'British Airborne Headdress'

    'Denison'

    Brgds
    Tug

    filupe
    MODERATOR
    MODERATOR

    Location : Oz
    Registration date : 2009-02-16
    Number of posts : 1033

    Re: Australian converted British HSAT fibre rim (Malayan Emergency / Vietnam War)

    Post by filupe on Thu Dec 19, 2013 12:47 pm

    It is indeed a very personal item. Helmets were not the norm for the Australian Army post WW2, field headdress usually consisted of the slouch hat or bush hat. I think you're right in that it probably isn't a PTS item, personnel in the 'Special Action Forces' such as the SAS Coy and Commandoes had a much wider latitude in personalising their field equipment (and indeed still do!) I'm wondering if perhaps the helmet's original owner had previously served in British Airborne Forces and imported their helmet camming techniques.

    I do have an Australian OD Denison in my collection, however, they are not impossible to get locally and do come up from time to time. Many of the ones I have seen are in unused condition. I have seen period photos of members of the SAS Coy wearing them in '61.

    tug1970

    Name : Tug
    Age : 46
    Location : Devon, UK
    Registration date : 2011-12-23
    Number of posts : 5

    Re: Australian converted British HSAT fibre rim (Malayan Emergency / Vietnam War)

    Post by tug1970 on Fri Dec 20, 2013 8:51 am

    Yes I think its true of all the force and perhaps most noticeably with Para Reg, the more of a sweat you are the longer the smock, the great pride in the helmets although I believe the Para helmet as we know it has been withdrawn and issued for jumping only...........thats what I heard.  But the personalization of the helmets continues, its almost a throw back to those iconic Arnhem photographs that perhaps unwittingly they try to mimic.  Huge smocks, netted and camouflaged helmets, the band around the rim almost like the fibre rim........obviously offers other protection but its that look.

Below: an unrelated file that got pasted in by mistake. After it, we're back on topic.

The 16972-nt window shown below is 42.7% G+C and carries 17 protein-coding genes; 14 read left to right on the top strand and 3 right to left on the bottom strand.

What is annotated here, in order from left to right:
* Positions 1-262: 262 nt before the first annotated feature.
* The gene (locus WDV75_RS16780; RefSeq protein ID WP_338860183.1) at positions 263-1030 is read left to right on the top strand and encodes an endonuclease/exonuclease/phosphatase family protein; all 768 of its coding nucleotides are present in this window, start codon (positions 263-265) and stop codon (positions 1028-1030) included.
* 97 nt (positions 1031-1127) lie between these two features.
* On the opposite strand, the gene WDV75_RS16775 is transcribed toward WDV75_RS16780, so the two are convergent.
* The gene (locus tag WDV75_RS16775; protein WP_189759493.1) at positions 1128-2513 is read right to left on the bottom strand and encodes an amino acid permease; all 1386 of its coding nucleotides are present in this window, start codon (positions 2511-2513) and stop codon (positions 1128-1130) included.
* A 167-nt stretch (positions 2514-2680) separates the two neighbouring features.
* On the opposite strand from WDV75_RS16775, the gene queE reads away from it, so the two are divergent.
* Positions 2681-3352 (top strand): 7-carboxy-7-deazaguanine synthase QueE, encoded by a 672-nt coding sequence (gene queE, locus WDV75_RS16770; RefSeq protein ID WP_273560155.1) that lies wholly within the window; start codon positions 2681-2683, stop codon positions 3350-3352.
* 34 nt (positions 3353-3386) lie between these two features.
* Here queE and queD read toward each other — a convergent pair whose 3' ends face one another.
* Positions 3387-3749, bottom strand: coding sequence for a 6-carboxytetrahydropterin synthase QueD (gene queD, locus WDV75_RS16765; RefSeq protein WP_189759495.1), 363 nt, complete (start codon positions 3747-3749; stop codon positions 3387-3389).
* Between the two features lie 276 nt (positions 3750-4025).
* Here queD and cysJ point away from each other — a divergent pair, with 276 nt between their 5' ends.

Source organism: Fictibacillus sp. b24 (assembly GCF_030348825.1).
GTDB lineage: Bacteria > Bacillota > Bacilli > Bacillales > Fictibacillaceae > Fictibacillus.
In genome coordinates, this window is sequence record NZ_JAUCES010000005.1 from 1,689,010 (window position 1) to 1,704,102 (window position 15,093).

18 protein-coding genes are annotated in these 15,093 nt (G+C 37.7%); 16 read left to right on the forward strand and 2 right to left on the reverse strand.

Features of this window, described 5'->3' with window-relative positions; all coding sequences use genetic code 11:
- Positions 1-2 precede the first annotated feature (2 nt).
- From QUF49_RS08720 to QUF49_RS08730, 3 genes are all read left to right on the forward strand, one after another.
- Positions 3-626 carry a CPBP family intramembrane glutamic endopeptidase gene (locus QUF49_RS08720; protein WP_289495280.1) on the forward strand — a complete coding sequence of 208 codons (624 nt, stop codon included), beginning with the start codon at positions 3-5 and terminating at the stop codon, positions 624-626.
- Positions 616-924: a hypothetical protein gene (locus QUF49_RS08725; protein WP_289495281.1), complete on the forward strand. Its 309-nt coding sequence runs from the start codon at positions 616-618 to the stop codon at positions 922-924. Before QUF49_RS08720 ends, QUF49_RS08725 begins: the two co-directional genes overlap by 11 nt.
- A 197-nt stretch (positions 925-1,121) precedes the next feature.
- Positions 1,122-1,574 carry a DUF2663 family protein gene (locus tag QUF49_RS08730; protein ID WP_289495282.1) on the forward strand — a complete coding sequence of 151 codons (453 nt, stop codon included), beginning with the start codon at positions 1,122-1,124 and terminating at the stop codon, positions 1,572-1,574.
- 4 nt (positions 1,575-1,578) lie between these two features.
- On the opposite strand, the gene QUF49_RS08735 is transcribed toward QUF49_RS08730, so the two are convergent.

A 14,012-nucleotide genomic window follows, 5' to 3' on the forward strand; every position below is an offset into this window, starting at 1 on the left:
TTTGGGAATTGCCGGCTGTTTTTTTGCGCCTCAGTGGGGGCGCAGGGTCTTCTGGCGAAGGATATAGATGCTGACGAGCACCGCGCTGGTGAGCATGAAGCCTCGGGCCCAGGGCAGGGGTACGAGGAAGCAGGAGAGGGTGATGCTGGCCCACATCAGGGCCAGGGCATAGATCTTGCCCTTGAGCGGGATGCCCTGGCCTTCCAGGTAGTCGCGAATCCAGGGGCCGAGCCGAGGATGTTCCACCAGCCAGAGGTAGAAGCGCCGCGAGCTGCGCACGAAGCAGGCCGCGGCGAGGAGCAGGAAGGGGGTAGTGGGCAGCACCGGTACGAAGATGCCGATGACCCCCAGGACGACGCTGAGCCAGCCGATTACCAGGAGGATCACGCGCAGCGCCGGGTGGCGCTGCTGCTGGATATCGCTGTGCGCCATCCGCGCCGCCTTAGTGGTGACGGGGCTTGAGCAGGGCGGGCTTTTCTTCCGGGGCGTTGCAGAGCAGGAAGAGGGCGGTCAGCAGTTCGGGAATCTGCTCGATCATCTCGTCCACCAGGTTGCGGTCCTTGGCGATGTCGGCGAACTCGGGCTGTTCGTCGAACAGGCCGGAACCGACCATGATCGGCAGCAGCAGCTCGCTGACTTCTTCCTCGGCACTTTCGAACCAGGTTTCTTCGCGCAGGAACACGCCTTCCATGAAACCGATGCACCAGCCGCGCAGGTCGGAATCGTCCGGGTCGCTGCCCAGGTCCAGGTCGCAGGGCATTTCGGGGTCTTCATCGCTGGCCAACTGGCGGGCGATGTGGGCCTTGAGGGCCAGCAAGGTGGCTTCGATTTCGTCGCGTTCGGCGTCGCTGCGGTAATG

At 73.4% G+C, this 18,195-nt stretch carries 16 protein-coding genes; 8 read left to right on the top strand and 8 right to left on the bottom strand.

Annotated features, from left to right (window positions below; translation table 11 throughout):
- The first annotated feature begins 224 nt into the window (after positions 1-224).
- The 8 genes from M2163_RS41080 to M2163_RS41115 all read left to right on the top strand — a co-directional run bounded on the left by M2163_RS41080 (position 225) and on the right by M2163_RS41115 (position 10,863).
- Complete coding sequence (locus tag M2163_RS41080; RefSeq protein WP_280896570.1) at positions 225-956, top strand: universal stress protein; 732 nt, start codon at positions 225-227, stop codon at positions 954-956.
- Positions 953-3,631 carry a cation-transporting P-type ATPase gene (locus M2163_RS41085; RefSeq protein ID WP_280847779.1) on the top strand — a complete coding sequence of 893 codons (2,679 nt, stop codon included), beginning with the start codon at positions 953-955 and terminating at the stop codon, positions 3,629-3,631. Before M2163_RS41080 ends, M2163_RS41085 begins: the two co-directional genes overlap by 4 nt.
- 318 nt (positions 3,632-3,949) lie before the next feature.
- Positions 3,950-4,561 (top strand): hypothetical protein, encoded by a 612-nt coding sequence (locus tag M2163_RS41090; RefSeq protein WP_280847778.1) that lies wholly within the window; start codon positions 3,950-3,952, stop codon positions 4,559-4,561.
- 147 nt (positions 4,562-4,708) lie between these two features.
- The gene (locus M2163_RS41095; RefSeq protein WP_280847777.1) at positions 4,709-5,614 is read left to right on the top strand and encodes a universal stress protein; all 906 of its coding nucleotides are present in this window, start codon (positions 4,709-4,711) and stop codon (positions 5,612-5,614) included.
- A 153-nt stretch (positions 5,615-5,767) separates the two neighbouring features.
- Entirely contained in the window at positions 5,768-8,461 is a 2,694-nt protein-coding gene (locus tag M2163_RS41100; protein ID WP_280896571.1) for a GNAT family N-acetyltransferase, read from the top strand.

So maybe your theory of a soldier previously serving with British Airborne Forces is very plausible indeed.  There are some excellent examples in the new 'British Airborne Headdress' book of various Para helmets from WWII right through to the present day.  I absolutely love that huge sense of pride, camaraderie and historical attachment the modern day soldiers display and there is a great photograph of a 3 Para Sgt who assisted with the book wearing a WWII webbing chinstrap on his helmet.  They also still exercise this mutual respect and connection with the WWII German Fallschirmjäger with some wearing Fallschirmjäger splinter pattern helmet covers!

    Basically the possibilities and speculations are endless but none the less hugely interesting.

    I was a Submariner and funnily enough I went to great lengths to wear and shape my cap into that WWII style, I also had a U-boat Flotilla emblem on my nomex overalls which came out for casing crawls and weapon loads etc. even though the Skipper wasn't that keen on it!!  Very Happy   But as I say this type of thing extends throughout the forces probably more so in the more elite units.........Submarine Service being one of them  lol!   Well, the SBS and SAS lads thought we were mad...........which I found almost comical considering what they did to get onboard!!!  Laughing  But I learnt how to clear the mess of SF, just tell them the reactor was behind that bulkhead and there was a huge gamma shine coming off it.........yep, never seen anyone so pleased to get back down the bomb shop before!!

    Do you have those period phots of the SAS Coy wearing the Denison in '61 and a photo of your Denison?

    Brgds
    Tug